Ehud Olmert steps up anti-Teheran rhetoric

PM: "Enlightened world" cannot continue to "live with a situation" where leader of a country says it will wipe another country off the map.

By
October 24, 2006 00:34
3 minute read.
iran's Ahmadinejad portrait 298.88

Ahmadinejad 298.88. (photo credit: AP [file])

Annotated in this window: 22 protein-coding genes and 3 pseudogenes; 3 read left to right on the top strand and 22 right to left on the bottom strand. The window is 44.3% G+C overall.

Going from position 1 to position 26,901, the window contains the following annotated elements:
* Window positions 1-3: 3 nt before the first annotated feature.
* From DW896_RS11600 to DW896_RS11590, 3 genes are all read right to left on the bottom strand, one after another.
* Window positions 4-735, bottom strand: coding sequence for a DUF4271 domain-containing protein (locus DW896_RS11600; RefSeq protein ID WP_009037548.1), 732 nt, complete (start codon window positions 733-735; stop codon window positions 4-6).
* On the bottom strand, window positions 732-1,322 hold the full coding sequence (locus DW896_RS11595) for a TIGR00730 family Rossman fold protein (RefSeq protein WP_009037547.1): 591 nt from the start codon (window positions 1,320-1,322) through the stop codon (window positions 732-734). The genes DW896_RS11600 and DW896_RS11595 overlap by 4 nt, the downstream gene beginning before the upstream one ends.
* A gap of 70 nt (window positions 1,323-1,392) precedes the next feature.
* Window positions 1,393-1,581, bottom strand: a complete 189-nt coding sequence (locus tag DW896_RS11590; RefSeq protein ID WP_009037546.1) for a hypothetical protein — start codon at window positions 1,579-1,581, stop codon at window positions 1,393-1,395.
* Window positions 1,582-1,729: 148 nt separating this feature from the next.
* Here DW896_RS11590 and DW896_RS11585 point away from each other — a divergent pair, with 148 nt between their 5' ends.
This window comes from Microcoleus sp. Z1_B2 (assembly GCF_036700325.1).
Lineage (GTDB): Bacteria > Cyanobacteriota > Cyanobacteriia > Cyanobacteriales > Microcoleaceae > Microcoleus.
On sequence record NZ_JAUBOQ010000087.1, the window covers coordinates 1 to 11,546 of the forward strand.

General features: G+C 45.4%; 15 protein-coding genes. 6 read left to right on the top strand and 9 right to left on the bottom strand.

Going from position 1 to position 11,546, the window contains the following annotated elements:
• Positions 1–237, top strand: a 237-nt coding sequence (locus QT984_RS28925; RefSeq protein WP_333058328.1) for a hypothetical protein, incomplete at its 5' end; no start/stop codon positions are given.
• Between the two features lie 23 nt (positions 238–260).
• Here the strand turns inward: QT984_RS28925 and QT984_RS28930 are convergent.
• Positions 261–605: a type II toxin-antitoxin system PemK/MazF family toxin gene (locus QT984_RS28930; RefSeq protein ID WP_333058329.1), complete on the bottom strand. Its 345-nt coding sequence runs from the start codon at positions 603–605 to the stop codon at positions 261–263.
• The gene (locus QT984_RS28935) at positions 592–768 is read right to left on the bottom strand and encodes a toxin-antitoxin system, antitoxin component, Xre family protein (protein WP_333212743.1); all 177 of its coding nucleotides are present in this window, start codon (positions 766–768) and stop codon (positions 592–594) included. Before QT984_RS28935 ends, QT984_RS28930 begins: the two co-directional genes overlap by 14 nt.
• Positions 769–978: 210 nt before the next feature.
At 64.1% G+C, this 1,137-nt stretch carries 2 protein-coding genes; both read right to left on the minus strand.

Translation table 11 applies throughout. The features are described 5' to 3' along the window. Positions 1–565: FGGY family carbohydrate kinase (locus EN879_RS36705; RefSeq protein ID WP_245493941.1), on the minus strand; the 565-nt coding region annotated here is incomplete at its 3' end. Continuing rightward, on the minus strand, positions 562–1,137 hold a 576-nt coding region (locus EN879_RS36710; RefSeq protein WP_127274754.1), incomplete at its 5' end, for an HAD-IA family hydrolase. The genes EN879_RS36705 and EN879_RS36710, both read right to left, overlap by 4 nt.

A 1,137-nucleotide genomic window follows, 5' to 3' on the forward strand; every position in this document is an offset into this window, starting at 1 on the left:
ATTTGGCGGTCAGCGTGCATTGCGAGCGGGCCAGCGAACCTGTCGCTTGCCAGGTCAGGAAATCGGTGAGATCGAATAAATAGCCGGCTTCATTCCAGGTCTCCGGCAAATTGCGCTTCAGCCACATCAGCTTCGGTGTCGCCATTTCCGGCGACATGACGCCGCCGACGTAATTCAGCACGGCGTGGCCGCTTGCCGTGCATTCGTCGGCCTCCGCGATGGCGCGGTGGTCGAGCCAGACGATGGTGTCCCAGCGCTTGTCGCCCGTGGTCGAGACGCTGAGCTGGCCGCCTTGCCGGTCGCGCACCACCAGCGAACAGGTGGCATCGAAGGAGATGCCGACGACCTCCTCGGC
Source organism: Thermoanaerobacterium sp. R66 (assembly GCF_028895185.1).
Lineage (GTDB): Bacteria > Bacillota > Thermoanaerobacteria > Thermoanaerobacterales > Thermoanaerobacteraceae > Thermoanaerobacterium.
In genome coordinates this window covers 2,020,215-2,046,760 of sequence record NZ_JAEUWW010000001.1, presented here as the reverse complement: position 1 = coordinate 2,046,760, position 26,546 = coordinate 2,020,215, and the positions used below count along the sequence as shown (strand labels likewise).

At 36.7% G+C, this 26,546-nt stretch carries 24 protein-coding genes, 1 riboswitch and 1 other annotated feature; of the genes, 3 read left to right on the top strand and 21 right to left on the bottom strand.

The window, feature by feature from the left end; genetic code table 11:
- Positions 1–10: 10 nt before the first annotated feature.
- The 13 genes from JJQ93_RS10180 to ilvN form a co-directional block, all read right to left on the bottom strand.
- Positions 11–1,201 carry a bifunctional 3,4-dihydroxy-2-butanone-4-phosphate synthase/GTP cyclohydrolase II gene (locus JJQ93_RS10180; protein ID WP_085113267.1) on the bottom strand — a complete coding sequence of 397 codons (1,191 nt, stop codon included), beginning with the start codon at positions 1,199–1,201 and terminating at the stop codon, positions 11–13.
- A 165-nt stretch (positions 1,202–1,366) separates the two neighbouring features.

Continuing a theme he began in Moscow last week, Prime Minister Ehud Olmert talked tough on Iran Monday, saying that Israel would "prepare for a struggle meant to prevent" Iran from getting nonconventional weapons capabilities. Olmert's words came as diplomats and Iran experts are divided on the impact the appointment of Israel Beiteinu chairman Avigdor Lieberman as minister for strategic affairs regarding Iran would have on the issue. Referring to the world's failure to take Hitler's threats to exterminate the Jews seriously, Olmert told business leaders in Tel Aviv, "We will never repeat the mistakes made 60 years ago." "We will say to everyone and everywhere that it is impossible to go on with business as usual on these matters," he said. Olmert said the "enlightened world" could not continue to "live with a situation" where the leader of one country says it will wipe another country off the map. Olmert said Israel would work with all its "strength" to mobilize the entire world to take steps to stop Iran from acquiring nuclear weapons. He did not say how this would be done, just that "we are dealing with this, and will continue to deal with this, day and night." Over the last week, Olmert has moved sharply away from Israel's public diplomacy policy of not making overheated comments about Teheran and stressing that a nuclear Iran is the world's problem, not just Israel's. When Olmert was in Moscow, he told reporters that Iran would only change its polices if it believed it would have to "pay a price" and face unwanted consequences for continuing with its nuclear program. Not everyone is comfortable with the change. Silence over Iran, Defense Minister Amir Peretz said Monday at the same Tel Aviv conference, was a critical pillar of Israel's strategy. This quiet "has brought the world to the realization that the Iranian threat is a threat to the entire free world," he said. In an apparent reference to the appointment of Lieberman, Peretz said, "I'm opposed to the politicization of the Iranian threat." Uzi Arad, director of the Institute of Policy and Strategy at the Interdisciplinary Center Herzliya, told The Jerusalem Post that it was important that a single minister coordinate policy on Iran, but that he felt that minister should be the prime minister. Arad, who was Binyamin Netanyahu's foreign policy adviser when the latter was prime minister, said that just as managing relations with the US and the Palestinians was kept in the prime minister's hands, so too should policy toward Iran "in all its details" be under Olmert's control. "If indeed the Iranian issue is the most profoundly threatening strategic issue for Israel, it is the prime minister who should be in charge of this," he said. A diplomatic official dealing with Iran also said it was a good idea for one minister to coordinate the work of the various bodies involved, and to take a "broad view of the Iranian issue." The bodies dealing with the issue, which often pull in different directions, include the Mossad, Military Intelligence, the Defense Ministry, the Foreign Ministry, the Atomic Energy Commission, the National Security Council and the Prime Minister's Office. "Someone at the ministerial level has to be on this full-time," the official said. "Someone needs to see the big picture." The official said that the handling of the war in Lebanon indicated just how badly Israel needed one person to coordinate and plan regarding the Iranian issue. As to what signal the expected Lieberman appointment sends to the Iranians, Menashe Amir, Israel Radio's Iranian expert, said Lieberman was largely unknown in Teheran, although he was considered "intransigent." "This is another straw on the camel's back," Amir said, one more bit of pressure that Israel, along with much of the world, was applying on Teheran. Amir said this strengthened Israel's deterrence because Teheran now saw that Israel was taking the matter seriously. He said that the Iran had not yet responded to the expected appointment. Iranian President Mahmoud Ahmadinejad, meanwhile, continued with his strident remarks as the UN Security Council prepared to consider a draft resolution that would impose limited sanctions on Iran because of its refusal to halt uranium enrichment. Iran's nuclear capability has increased "10-fold" despite Western pressure, he said Monday. "The enemies, resorting to propaganda, want to block us from achieving [nuclear technology]," Ahmadinejad told a crowd on the southern outskirts of Teheran. "But they should know that today, the capability of our nation has multiplied 10-fold over the same period last year." Ahmadinejad said, "The power of our enemies is less than one-tenth of their power last year." On Friday, Ahmadinejad told an Al-Quds Day rally in Teheran that Israel no longer had any reason to exist and would soon disappear. Haviv Rettig and AP contributed to this report.


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